BudgetPaleo

This Week’s Menu

Monday

Breakfast: Green smoothies

Lunch: Leftovers from last week

Dinner: Thai basil beef with cauliflower rice

Tuesday

Breakfast: Green smoothies

Lunch: Leftovers from last night

Dinner: A riff on Belgian drunk food involving Italian sausage, beet pickled fennel, sweet potato hash, and sriracha mayo (recipe coming soon)

Wednesday

Breakfast: Green smoothies

Lunch: Delivery due to poor planning – I ordered a grilled split chicken large enough for 4 lunches and a side of sweet potato fries

Dinner: Avocado Chicken Burgers with sautéed broccoli and onions

Thursday

Breakfast: Green smoothies

Lunch: Grilled chicken

Dinner: Tonight’s dinner was supposed to be a green bean/chicken/bacon/avocado bowl, but the hubbs felt duped last night when I said ‘burgers’ and they weren’t of the beef variety. Luckily, I keep ground beef on hand for just such an occasion. Beef burgers it was – with sunchokes

Friday

Breakfast: Green smoothies

Lunch: Grilled chicken

Dinner: Out

Saturday

Breakfast: Grabbed a bar out

Lunch:

Dinner: Game night party – beer-braised brisket with paleo crepes & buns for those eating bread, plus lemon curd with paleo lemon poppyseed bread for dessert

Sunday

Breakfast: Out

Lunch: Out

Dinner: Delivery

 

This Week’s Grocery List

Hot Italian sausage, 1 lb. ($5.99 @ Amazon Fresh)
Carrots, 1 lb. ($1.29 @ Amazon Fresh)
Kerrygold unsalted butter, 8 oz. ($4.99 @ Amazon Fresh)
Green beans, 1 lb. ($1.69 @ Amazon Fresh)
Scallions ($0.92 @ Amazon Fresh)
Just BARE no antibiotics boneless skinless chicken thighs, 20 oz. ($5.49 @ Amazon Fresh)
Meal Mart Kosher Brisket, 1.5 lbs. x2 ($44.98 @ Amazon Fresh)
Fennel ($1.99 @ Amazon Fresh)
Pasture raised eggs, 12 ($4.49 @ Amazon Fresh)
Broccoli, 1 bunch ($2.50 @ Amazon Fresh)
Applegate Naturals bacon, 8 oz. ($4.59 @ Amazon Fresh)
Organic air chilled ground chicken, 1 lb. ($7.99 @ Amazon Fresh)
Grass fed ground beef, 1 lb. ($9.99 @ Amazon Fresh)
1 head cauliflower ($2.34 @ Amazon Fresh)
1 yellow onion ($1.18 @ Amazon Fresh)
Poland Spring sparkling water, 6-pack of 16.9 ounce bottles ($2.99 @ Amazon Fresh)
Gotham Greens basil, 1 ounce ($4.49 @ Amazon Fresh)
Reynolds aluminum foil, 75 sq. ft. ($2.99 @ Amazon Fresh)
Sunchokes ($9.34 @ Whole Foods)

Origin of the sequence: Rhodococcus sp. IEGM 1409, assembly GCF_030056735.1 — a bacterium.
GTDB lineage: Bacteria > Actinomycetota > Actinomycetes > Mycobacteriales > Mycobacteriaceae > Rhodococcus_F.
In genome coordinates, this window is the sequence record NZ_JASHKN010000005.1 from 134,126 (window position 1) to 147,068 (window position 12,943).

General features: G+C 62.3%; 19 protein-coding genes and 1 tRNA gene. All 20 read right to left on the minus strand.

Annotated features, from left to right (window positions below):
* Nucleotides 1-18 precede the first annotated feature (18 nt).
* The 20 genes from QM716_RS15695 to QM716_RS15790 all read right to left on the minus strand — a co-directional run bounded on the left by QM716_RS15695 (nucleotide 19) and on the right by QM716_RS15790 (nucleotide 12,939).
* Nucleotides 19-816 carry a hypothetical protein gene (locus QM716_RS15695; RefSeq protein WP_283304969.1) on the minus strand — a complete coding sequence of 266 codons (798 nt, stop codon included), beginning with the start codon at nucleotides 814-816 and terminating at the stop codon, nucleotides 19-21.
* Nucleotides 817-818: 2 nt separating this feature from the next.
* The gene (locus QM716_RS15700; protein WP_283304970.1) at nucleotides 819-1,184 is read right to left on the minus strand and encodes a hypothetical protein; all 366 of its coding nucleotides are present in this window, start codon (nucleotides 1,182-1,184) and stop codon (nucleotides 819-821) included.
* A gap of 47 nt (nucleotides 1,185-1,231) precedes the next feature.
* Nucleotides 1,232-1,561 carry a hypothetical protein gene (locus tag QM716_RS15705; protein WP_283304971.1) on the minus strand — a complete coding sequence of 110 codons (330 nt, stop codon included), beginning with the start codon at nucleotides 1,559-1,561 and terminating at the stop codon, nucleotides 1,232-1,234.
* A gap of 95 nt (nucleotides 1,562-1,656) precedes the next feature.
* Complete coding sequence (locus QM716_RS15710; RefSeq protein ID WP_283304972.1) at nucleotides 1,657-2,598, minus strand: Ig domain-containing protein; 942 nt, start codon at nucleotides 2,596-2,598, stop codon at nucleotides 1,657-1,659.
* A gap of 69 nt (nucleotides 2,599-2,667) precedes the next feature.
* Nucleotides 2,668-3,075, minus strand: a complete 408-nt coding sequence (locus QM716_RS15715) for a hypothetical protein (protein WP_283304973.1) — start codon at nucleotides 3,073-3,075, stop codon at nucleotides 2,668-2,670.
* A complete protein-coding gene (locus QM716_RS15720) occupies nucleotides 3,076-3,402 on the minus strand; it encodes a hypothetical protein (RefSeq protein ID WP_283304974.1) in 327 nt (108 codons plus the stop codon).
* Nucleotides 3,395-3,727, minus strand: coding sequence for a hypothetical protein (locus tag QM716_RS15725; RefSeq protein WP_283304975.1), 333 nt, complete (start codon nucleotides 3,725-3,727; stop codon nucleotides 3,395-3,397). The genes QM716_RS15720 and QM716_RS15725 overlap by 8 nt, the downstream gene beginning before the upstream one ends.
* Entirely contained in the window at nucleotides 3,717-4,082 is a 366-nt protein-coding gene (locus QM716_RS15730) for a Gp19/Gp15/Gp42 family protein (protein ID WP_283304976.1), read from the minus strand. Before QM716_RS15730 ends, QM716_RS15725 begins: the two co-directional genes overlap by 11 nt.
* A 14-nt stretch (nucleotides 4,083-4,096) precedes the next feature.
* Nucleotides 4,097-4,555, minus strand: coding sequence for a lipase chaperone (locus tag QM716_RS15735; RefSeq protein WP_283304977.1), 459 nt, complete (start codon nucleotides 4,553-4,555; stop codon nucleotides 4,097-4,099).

Mixed Nuts ($7.99 @ Whole Foods)
Pistachios ($8.99 @ Whole Foods)

Smoothie Supplies

4 Apples ($3.16 @ Amazon Fresh)
3 lbs. mixed lemons and limes ($7.04 @ Amazon Fresh)
4 Avocados ($4.49 @ Amazon Fresh)
Bagged kale, 1 lb. ($2.99 @ Whole Foods)
Bagged spinach ($2.99 @ Whole Foods)

 

Totals

Amazon Fresh: $130.12
Whole Foods: $32.30

 

Budget Breakout

This week, I spent $162.42$62.42 over budget. Aaaaaaand there goes my surplus for the month. This week, I needed extra supplies for a party I’m hosting on Saturday, so things got a little expensive. And we needed snacks. Plus I impulse bought $10 worth of sunchokes because I thought I needed another side.

Leftovers From This Week

At the end of the week, I have carrots, some rapidly aging celery, a few sweet potatoes, Italian sausage, chicken and ground beef left over. I need to incorporate these items into my menu for next week.

Think eating healthfully is too expensive for you? Think again. According to the USDA, to ensure a nutritious diet as of December 2014, a family of two aged 19-59 years should spend between $388.90 and $776.10 on food per month, or $89.80 – $179.30 per week. Source 

For my family of two adults, I spend roughly $400 a month on groceries or $100 a week – and we eat well. Not caviar and lobster well, but I do manage to serve a predominately paleo diet with little to no processed foods, and I get to throw in a few luxuries here and there (like expensive snacks for the hubbs and the occasional ridiculously expensive bag of coffee). We even manage to buy “good” meat (grass fed beef and free-range chicken) most of the time – and I make this budget work even on the weeks we pay for convenience by getting delivery groceries. I make: 10 breakfasts, 5 lunches, and 10 dinners a week – plus enough snacks to satisfy and fuel two active adults.

I’m hoping that this series will help shed a little light on the day-to-day things a “paleo” person really eats — and how that way of eating can work on a budget. I want to nudge anyone sitting on the fence right over the edge by showing that it *can* be done and that you don’t just eat meat, meat, meat and more meat.